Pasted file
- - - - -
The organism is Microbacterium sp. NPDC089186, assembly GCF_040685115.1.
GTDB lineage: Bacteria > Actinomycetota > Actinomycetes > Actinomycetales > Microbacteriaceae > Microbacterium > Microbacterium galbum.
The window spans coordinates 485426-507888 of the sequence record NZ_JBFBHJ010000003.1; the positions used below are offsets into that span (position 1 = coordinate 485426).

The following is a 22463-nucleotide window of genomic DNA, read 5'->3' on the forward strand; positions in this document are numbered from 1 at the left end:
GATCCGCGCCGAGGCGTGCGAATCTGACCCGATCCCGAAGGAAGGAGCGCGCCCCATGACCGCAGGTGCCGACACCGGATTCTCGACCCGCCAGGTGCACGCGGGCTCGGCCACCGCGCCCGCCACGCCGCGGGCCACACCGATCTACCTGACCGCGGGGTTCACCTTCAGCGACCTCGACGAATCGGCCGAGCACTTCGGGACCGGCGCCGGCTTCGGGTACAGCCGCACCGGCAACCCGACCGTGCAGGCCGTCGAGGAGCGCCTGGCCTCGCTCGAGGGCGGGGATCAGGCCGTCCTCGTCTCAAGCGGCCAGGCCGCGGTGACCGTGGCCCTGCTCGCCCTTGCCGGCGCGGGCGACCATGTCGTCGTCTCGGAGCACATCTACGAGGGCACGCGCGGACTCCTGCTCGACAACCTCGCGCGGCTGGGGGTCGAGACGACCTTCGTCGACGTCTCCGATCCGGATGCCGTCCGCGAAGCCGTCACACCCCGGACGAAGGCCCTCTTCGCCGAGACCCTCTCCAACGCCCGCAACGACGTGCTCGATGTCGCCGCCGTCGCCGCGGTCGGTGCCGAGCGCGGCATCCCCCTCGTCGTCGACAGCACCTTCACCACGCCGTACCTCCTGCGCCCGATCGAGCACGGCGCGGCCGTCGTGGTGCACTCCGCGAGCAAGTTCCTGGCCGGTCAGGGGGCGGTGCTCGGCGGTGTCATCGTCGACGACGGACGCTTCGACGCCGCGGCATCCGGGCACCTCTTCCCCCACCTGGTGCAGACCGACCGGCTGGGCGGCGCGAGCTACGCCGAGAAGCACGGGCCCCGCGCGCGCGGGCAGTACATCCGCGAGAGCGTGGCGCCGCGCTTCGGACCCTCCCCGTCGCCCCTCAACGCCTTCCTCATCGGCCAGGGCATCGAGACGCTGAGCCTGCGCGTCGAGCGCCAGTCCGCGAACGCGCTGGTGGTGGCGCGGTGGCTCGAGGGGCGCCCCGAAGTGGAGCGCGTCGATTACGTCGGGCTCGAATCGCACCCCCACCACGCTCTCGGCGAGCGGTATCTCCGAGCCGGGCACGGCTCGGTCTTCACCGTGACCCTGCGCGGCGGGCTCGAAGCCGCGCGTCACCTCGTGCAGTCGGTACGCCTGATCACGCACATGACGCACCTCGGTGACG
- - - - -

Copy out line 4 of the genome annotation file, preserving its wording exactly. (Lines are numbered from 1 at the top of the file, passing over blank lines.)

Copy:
The following is a 22463-nucleotide window of genomic DNA, read 5'->3' on the forward strand; positions in this document are numbered from 1 at the left end: